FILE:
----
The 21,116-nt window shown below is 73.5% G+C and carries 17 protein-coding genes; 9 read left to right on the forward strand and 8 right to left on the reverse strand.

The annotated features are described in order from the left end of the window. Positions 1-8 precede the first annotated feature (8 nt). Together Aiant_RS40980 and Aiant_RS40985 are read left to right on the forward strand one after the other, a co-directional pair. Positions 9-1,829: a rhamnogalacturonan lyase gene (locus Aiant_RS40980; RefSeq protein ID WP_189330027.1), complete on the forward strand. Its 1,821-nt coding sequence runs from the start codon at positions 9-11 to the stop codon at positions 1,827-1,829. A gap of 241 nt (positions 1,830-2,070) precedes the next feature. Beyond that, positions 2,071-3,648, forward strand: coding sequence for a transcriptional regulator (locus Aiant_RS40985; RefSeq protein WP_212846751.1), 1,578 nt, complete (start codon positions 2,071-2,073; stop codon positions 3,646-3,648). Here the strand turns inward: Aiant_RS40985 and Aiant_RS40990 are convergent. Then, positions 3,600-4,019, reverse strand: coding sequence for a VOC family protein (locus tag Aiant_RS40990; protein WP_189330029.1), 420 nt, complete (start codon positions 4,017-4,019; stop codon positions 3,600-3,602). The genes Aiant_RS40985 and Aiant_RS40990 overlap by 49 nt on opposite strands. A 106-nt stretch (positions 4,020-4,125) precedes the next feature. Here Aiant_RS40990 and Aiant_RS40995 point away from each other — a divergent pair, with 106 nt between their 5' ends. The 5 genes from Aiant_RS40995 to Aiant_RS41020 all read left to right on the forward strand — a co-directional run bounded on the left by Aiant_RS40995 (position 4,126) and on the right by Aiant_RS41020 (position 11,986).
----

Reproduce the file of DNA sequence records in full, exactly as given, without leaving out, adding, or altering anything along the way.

The 21,116-nt window shown below is 73.5% G+C and carries 17 protein-coding genes; 9 read left to right on the forward strand and 8 right to left on the reverse strand.

The annotated features are described in order from the left end of the window. Positions 1-8 precede the first annotated feature (8 nt). Together Aiant_RS40980 and Aiant_RS40985 are read left to right on the forward strand one after the other, a co-directional pair. Positions 9-1,829: a rhamnogalacturonan lyase gene (locus Aiant_RS40980; RefSeq protein ID WP_189330027.1), complete on the forward strand. Its 1,821-nt coding sequence runs from the start codon at positions 9-11 to the stop codon at positions 1,827-1,829. A gap of 241 nt (positions 1,830-2,070) precedes the next feature. Beyond that, positions 2,071-3,648, forward strand: coding sequence for a transcriptional regulator (locus Aiant_RS40985; RefSeq protein WP_212846751.1), 1,578 nt, complete (start codon positions 2,071-2,073; stop codon positions 3,646-3,648). Here the strand turns inward: Aiant_RS40985 and Aiant_RS40990 are convergent. Then, positions 3,600-4,019, reverse strand: coding sequence for a VOC family protein (locus tag Aiant_RS40990; protein WP_189330029.1), 420 nt, complete (start codon positions 4,017-4,019; stop codon positions 3,600-3,602). The genes Aiant_RS40985 and Aiant_RS40990 overlap by 49 nt on opposite strands. A 106-nt stretch (positions 4,020-4,125) precedes the next feature. Here Aiant_RS40990 and Aiant_RS40995 point away from each other — a divergent pair, with 106 nt between their 5' ends. The 5 genes from Aiant_RS40995 to Aiant_RS41020 all read left to right on the forward strand — a co-directional run bounded on the left by Aiant_RS40995 (position 4,126) and on the right by Aiant_RS41020 (position 11,986).